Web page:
Enter Flintlock Studios Universal, and their title, Northern Regime Early Access.
The studio is a 2-man team; Alex Anderson, the Lead Designer, and Seth Boulianne, the sound composer. Now, given the fact that their competitors found success in providing Steam’s demanding Early Access communities scale and depth in Open Worlds, through impressive bundles of features, crafts, and discoveries, all aimed toward making the most of gameplay that is the blend of adventure, online play, and of course, strategy, it’s safe to say that these two ambitious folks have chosen Northern Regime to be a challenging project to see through.
The game opens with a union soldier during the Dakota War of 1862, a fascinating era of America’s Civil War that doesn’t often get discussed -- in fact, the concept of a hardcore survival game in this time frame was very appealing to me. A student of American History, I knew the Dakota states had a fairly rich heritage ridden with tribal wars and territorial conflicts, and despite the fact that I never could find evidence to support an active Confederate military presence in the region, I was to appreciate Northern Regime’s settings and was most curious to find out how Flintlock would have tackled and incorporated into its game factual elements of a conflict between the U.S. Confederate soldiers and bands of Eastern Sioux.
As such, the experience would warn of danger from all directions.
Dakotans themselves wouldn’t deny the dangerous wildlife one has to contend with to survive their land, such a Grizzly bears, which some northern schools, these modern days, allegedly still have firearms on site to fend off. Couple that with the looming threats you’d expect out of everyday life in 19th Century Rural Dakota, and of course, the dramatization assuredly brought by survival games: hunger and the bitter elements, your most immediate threats.
Northern Regime’s description offers a ‘hardcore’ survival experience, which I took to mean a realistic and rich adventure. Titles in the genre such as ‘The Long Dark’ do this very well, and this is something that we may be able to expect from Northern Regime as the early access develops.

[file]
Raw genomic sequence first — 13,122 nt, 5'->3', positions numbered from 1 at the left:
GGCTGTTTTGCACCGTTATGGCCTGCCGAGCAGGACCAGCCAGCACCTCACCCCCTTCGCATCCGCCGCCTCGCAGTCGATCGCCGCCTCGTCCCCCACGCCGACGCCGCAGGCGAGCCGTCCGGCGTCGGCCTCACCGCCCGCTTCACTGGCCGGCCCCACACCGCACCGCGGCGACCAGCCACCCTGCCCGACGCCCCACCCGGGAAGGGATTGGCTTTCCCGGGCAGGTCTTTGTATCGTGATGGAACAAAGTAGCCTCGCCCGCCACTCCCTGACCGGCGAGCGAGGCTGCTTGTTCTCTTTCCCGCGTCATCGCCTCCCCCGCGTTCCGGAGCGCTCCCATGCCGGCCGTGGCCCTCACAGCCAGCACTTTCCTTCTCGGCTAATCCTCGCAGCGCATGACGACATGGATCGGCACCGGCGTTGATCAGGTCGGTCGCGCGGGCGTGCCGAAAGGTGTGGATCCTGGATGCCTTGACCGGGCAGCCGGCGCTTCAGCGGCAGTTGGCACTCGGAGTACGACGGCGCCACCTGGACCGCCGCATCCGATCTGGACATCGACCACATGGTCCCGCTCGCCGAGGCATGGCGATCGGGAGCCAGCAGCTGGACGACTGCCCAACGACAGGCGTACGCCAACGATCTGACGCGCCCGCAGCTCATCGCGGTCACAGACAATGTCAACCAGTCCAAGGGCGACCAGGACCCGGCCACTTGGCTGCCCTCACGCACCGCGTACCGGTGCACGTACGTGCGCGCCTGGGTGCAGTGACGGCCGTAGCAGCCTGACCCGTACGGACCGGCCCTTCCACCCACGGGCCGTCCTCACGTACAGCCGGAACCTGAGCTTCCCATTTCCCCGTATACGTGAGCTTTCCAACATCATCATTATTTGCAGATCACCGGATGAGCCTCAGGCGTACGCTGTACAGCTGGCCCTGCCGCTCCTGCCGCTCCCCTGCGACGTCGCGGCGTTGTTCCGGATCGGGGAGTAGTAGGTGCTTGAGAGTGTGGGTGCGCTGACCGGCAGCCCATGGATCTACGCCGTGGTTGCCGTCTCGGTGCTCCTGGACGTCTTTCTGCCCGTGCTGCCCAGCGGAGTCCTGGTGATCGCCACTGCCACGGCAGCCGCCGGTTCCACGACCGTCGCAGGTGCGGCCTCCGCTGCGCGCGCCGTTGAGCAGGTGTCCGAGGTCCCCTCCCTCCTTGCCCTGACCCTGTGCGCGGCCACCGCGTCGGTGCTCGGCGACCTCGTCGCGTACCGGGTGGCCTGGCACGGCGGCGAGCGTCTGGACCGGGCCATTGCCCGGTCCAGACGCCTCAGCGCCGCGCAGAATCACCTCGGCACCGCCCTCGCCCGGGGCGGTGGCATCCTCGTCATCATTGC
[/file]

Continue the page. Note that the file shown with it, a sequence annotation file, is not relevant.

In its current iteration, it doesn’t. Odd mechanics and sparse features detract from the experience, making “hardcore”... Nearly impossible.
If you’re going to survive in the wilderness, you need some tools as well as a fire to keep warm. In every survival game, and in reality, the first thing you do is pick up sticks whether for kindling or smaller tools. In Northern Regime the ground is littered with sticks, but you’re unable to pick them up. Then are small ones you can occasionally grab, and while rare they make for your only source of wood until you craft a hatchet or loot it off of an enemy body. The other standardized option would be to use stones.
Here the next option is surprisingly iron, which you can mine, albeit the lack of animation. A timer runs, and then the material is added to your inventory. Note that with a recent patch that functionality was removed, and you are now required to make a pickaxe to mine iron, which needs iron to craft. The pickaxe was then adjusted to use the stone to craft, but that material hasn’t been added to the game. Building a hatchet also takes 35 pieces of wood, which is again, very difficult to find.
Too early Early Access.
Even at this stage in development, not to have a jump function or animations when picking up materials is problematic. The grizzly animations seem okay from a distance, but as you get closer, it's clear that the textures are in really rough shape and the animations show the bear skating across the ground. Then when it attacks, there’s no sound, just your health going down and a small blood smear across the screen. It's no bother, though; you can nearly outrun the creature, which maxes at around 30mph, by swiftly walking backward.
Then is the menu: bare-boned and poorly implemented. When calling it on screen, part of it won’t load, and changing its settings won’t record and display your customizations.
Then are the awkward fluidity of the world environment. It takes but few minutes in-game for the rough edges to become apparent. Northern Regime has very little in the way of collision detection for large objects, such as trees, tents, and tables. On the other hand, there’s too much of it when it comes to the rocks beneath your feet. In short, you’ll be walking right through trees, but you’ll have to circumvent small stones lying on the ground.
Last but not least, are game elements I naturally want to know – first and foremost, why your character has been left all alone, to the point that his joints are frozen so stiff he can’t even bend to pick up a stick. I wouldn’t necessarily ask to be “storied” into a game, but considering that when you first launch Northern Regime, you’re presented with a screen, 'Chapter 1: The Anger Within,' I consequently expected to be transitioned into gameplay through the thread of some brief epilog, at least. The fact is, if Northern Regimes developed with a robust and guided narrative, it could have the potential for an engaging and immersive experience; that of an unknown soldier.
Flintlock Studios presents us with a fascinating and entertaining concept, one that could bring a much-welcomed spotlight to a period of American History often overlooked. Yet considering the fierce competition out there, the limited size of the studio, and more importantly, the current state of the game, Northern Regime isn’t off to a promising start. I’m rooting for the British Columbia-based studio, but it’s got a long way to go until it's ready for a full release. A significant amount of work has to be put in before Northern Regime can be considered a quality Early Access game.